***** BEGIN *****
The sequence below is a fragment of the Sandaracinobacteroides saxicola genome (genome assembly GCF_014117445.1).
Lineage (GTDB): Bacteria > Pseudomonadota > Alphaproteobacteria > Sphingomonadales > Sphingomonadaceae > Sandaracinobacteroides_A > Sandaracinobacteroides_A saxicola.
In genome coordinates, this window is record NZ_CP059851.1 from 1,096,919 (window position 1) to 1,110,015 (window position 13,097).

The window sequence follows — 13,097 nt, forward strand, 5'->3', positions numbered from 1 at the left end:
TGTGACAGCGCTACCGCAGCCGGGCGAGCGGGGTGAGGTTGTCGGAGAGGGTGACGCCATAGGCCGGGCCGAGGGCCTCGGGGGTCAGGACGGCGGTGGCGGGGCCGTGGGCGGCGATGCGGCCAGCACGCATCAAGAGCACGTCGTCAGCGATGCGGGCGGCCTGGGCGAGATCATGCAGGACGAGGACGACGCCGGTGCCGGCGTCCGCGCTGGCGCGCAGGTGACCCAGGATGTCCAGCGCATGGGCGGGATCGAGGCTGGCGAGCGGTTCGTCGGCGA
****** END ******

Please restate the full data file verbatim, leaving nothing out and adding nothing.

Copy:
The sequence below is a fragment of the Sandaracinobacteroides saxicola genome (genome assembly GCF_014117445.1).
Lineage (GTDB): Bacteria > Pseudomonadota > Alphaproteobacteria > Sphingomonadales > Sphingomonadaceae > Sandaracinobacteroides_A > Sandaracinobacteroides_A saxicola.
In genome coordinates, this window is record NZ_CP059851.1 from 1,096,919 (window position 1) to 1,110,015 (window position 13,097).

The window sequence follows — 13,097 nt, forward strand, 5'->3', positions numbered from 1 at the left end:
TGTGACAGCGCTACCGCAGCCGGGCGAGCGGGGTGAGGTTGTCGGAGAGGGTGACGCCATAGGCCGGGCCGAGGGCCTCGGGGGTCAGGACGGCGGTGGCGGGGCCGTGGGCGGCGATGCGGCCAGCACGCATCAAGAGCACGTCGTCAGCGATGCGGGCGGCCTGGGCGAGATCATGCAGGACGAGGACGACGCCGGTGCCGGCGTCCGCGCTGGCGCGCAGGTGACCCAGGATGTCCAGCGCATGGGCGGGATCGAGGCTGGCGAGCGGTTCGTCGGCGA